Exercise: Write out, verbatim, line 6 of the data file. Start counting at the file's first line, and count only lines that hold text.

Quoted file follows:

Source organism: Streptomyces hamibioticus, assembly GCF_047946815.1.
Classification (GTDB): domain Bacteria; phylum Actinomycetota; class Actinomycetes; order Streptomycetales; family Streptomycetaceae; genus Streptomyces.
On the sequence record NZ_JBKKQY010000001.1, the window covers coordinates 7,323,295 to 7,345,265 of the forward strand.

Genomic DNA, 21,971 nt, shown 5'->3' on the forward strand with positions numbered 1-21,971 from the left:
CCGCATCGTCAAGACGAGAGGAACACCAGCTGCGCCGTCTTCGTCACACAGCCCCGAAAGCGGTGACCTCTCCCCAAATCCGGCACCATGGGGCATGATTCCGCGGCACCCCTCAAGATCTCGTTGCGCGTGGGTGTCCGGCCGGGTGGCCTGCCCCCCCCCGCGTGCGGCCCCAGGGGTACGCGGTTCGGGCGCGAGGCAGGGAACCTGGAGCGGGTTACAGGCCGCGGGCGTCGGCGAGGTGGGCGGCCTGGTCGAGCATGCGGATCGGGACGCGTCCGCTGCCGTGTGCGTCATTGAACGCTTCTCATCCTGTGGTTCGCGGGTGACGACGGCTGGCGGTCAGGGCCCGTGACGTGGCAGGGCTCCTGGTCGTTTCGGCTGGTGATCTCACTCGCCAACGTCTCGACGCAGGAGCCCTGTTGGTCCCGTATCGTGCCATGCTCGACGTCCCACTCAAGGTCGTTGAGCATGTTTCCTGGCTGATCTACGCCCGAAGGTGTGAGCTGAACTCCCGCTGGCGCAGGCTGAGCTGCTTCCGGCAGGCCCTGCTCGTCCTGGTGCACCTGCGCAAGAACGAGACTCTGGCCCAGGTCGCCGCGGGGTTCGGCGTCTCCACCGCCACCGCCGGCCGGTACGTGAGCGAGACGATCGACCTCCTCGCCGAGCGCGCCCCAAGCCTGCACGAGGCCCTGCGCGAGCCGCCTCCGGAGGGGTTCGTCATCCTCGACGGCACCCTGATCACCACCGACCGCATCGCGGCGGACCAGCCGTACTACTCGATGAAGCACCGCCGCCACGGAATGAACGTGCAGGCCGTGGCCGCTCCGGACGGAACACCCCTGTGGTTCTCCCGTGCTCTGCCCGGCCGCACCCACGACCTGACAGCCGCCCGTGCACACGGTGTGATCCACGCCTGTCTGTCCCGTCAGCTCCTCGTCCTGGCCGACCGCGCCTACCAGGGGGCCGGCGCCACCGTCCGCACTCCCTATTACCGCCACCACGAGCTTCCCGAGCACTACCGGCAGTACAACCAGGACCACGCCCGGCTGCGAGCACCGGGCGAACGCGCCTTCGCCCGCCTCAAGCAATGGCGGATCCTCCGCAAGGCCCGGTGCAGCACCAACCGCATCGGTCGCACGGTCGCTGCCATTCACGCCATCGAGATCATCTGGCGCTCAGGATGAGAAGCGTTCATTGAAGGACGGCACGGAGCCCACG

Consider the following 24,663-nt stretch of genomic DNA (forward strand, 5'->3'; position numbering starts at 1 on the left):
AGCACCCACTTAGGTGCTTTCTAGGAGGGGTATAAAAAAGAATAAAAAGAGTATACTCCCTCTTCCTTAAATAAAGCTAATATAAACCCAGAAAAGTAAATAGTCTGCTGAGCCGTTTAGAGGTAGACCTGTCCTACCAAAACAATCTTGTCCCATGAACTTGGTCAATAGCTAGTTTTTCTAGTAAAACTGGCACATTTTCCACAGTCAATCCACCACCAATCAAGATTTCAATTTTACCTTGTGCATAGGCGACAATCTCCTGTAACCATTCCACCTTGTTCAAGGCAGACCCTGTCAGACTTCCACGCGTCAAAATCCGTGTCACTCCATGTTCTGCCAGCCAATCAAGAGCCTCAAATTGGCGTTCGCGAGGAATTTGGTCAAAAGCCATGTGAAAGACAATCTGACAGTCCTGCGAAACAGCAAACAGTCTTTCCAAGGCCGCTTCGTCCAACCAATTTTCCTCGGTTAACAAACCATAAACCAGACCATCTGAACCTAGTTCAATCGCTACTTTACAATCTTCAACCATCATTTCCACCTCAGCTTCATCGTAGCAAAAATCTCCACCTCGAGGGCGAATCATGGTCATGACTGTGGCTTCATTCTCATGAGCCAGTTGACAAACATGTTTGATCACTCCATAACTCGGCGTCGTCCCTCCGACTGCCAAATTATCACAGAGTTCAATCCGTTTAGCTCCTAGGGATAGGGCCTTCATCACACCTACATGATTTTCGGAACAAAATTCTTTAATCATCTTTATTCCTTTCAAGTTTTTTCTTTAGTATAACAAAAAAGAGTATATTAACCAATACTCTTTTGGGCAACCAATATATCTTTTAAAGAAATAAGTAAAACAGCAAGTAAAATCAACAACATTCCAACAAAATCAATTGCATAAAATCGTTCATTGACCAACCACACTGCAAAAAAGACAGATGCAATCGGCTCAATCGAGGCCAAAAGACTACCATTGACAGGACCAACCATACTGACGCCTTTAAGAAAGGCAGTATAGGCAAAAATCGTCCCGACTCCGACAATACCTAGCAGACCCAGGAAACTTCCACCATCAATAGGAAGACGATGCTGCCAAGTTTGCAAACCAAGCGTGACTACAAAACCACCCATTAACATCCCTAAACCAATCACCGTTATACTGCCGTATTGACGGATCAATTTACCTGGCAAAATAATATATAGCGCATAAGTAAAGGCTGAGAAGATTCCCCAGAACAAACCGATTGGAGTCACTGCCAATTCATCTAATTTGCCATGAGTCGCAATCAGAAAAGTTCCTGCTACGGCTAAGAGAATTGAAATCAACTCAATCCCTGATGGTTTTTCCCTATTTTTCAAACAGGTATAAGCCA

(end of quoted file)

Consider the following 24,663-nt stretch of genomic DNA (forward strand, 5'->3'; position numbering starts at 1 on the left):